Energy needs continue to grow in the Northeast. At a point not too far in the future we are told that the demand for electricity will exceed the ability of the region's aging infrastructure's to keep pace.
Since the old solution to the problem--building new generating plants powered by coal and natural gas--have fallen out of favor primarily for environmental reasons, and persistent safety fears (and enormous construction costs) continue to slow the prospects for a nuclear-power revival, you'd think that wind turbines would be near the top of the short lists of energy alternatives.
Especially when wind farms can be built off the coast, almost out of sight, and in neighborhoods where the NIMBY-ite whales and birds can't scare any politicians with their votes.
But the industry's record has been anything but promising so far.
New Jersey's Board of Public Utilities announced this week that it has received proposals from three developers to build a total of 116 wind turbines some 16 miles off the coast. The first project, a joint venture involving the state's largest utility, PSEG, calls for construction of 96 wind turbines arranged in a rectangular grid off the coast of Cape May and Atlantic counties. The wind farm would be virtually invisible from land, even though the wind turbines would rise between 450 and 500 feet above the water.
The second, proposed by Blue Water Wind (the company seeking to build a wind farm off the coast of Delaware) envisions a 348-megawatt wind farm, consisting of 116 turbines located more than 15 miles southeast of Atlantic City.
The third bid comes from Fishermen's Energy of New Jersey, a consortium representing companies operating fishing vessels and owners of waterfront docks in South Jersey. Its proposal envisions 66 turbines, built in two phases, at an undisclosed distance off Atlantic City.
As Star-Ledger reporter Tom Johnson noted in his story today on the wind farm proposals, the projects "would help the Corzine administration reach ambitious targets for reducing greenhouse gases, while shifting electricity production to cleaner sources of energy, such as wind and solar power"
But "...with project costs running upwards of $1 billion, the projects need to overcome numerous environmental and economic hurdles at a time when the commercial feasibility of wind power remains a question..."
You can say that again. Following is the history to date of coastal wind farm development in the Northeast.
In Massachusetts, Cape Wind Associates hopes to erect 130 wind turbines some 14 miles off the island of Nantucket. The project is expected to produce an average of 170 megawatts of electricity at any given time, about 75% of the average electricity demand for Cape Cod, Martha's Vineyard, and Nantucket island combined.
81% of Massachusetts adults support the project, 61% of Cape Cod residents support it, and only 14% of adults oppose it. Unfortunately for the project developers, one of the opponents is Robert Kennedy, Jr. whose family's Kennedy Compound is within sight of the proposed wind farm. Robert's uncle (and U.S. Senator) Edward Ted Kennedy has done his part to kill the project by adding a section to a Coast Guard reauthorization bill that would have banned any offshore wind project that is sited within 1.5 miles of a shipping channel.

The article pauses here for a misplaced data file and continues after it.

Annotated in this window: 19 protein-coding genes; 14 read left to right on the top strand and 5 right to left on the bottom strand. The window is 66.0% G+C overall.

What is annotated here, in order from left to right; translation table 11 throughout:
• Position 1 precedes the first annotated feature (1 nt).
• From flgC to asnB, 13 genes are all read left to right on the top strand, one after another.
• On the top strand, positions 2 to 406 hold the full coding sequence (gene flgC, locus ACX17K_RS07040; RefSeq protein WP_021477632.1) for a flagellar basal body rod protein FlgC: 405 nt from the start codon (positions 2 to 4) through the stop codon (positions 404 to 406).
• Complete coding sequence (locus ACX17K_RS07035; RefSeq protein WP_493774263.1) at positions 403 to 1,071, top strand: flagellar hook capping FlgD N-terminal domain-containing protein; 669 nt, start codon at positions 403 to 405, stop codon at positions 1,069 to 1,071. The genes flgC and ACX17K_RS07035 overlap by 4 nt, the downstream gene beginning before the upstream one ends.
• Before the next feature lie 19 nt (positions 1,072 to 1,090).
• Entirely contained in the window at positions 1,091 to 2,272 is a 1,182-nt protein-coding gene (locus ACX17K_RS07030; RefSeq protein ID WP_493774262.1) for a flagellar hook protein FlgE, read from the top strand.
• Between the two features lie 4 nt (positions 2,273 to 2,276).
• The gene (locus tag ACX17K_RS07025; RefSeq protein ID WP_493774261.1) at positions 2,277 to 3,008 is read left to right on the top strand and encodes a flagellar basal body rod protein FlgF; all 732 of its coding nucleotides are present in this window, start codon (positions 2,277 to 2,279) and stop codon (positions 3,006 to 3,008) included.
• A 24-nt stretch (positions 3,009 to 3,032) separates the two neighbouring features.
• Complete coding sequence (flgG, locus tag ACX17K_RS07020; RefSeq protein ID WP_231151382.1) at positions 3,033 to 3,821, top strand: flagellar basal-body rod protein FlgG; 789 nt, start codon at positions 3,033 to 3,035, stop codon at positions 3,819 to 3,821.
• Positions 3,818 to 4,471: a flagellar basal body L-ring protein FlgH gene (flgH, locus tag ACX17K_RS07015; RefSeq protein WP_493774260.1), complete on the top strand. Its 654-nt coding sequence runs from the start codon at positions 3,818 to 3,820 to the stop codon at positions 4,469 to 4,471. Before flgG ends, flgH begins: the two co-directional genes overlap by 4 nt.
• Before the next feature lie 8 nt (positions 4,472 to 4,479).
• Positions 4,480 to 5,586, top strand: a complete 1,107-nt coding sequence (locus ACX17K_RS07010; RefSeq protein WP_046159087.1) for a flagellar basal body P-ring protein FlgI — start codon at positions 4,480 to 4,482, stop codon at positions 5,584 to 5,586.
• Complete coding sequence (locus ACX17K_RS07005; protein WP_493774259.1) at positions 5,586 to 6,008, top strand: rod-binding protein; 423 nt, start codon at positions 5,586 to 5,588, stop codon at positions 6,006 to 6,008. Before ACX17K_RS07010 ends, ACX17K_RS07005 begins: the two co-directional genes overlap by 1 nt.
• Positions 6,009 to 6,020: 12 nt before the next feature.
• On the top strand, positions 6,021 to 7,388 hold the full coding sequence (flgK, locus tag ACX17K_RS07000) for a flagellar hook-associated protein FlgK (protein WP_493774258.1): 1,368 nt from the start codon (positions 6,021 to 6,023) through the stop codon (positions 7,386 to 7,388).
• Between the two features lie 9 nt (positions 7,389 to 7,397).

A federal environmental impact study on the project is nearing completion but the jury's still out on this one.
In New York State, soaring costs led Long Island Power Authority Chairman Kevin Law last summer to terminate a controversial plan to build a 40-turbine wind farm off the coast of Jones Beach. When LIPA first announced the plan, it estimated the cost to be between $150 million and $200 million. But LIPA did not disclose actual costs until Newsday filed a Freedom of Information Law in 2007.
Initially, LIPA denied the request, but on appeal it provided limited and outdated information disclosing that FPL Energy's winning bid for the project in 2003 was $356 million. Newsday later reported that the cost had ballooned to $650 million. By the time the project was canceled, the LIPA was admitting to a total cost just shy of $700 million.
In Delaware, "Eager to become the first northeast state to supplant a chunk of its fossil-fuel-derived energy with wind power, Delaware's Public Service Commission has been all but flogging the state's largest electricity producer, Delmarva Power, into a long-term contract with upstart wind farm developer, Bluewater Wind."
That's what we reported on September 28, 2007 in our post A financial windshift for Delaware energy?
But the project has stalled in recent months and is now the subject of renewed hearing in the Delaware legislature. On February 20, we were writing in DE's wind-power debate has implications for NJ that:
"The battle over a proposed 150-turbine wind farm off Delaware's Rehoboth Beach intensified Saturday as the president of Delmarva Power published an op-ed letter in the Wilmington News Journal attacking Bluewater Wind project as too costly. "
There's that word "costly" again, just like in New York. Look for it to reappear in the upcoming debate in New Jersey, as details of the three competing projects are made available.
One of the interesting differences in the Garden State, however, will be the fact that a utility (PSEG) is one of the wind farm developers instead of the main opponent as has been the case in Delaware.
It should be an interesting discussion.